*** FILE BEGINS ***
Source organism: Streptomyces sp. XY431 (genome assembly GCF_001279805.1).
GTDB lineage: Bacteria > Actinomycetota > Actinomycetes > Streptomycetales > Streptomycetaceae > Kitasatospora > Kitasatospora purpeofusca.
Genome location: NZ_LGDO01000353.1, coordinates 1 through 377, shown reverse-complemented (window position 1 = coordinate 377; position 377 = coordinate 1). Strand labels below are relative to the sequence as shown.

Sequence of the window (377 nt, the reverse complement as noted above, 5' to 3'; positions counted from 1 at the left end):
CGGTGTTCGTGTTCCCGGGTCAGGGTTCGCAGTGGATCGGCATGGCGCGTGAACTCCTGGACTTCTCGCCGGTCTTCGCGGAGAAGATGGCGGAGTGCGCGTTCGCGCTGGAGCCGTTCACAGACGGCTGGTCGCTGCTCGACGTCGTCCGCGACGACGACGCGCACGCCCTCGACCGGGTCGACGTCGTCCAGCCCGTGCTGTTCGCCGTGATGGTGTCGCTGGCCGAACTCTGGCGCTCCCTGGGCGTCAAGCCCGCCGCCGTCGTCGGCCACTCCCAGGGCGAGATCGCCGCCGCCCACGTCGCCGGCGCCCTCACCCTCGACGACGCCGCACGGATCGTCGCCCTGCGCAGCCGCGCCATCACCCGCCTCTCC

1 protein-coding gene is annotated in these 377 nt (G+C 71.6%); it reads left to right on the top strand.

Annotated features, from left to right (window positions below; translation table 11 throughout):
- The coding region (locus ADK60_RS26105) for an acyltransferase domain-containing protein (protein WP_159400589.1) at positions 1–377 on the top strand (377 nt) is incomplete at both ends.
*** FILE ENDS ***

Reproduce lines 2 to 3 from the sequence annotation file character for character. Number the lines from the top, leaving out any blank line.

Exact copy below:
GTDB lineage: Bacteria > Actinomycetota > Actinomycetes > Streptomycetales > Streptomycetaceae > Kitasatospora > Kitasatospora purpeofusca.
Genome location: NZ_LGDO01000353.1, coordinates 1 through 377, shown reverse-complemented (window position 1 = coordinate 377; position 377 = coordinate 1). Strand labels below are relative to the sequence as shown.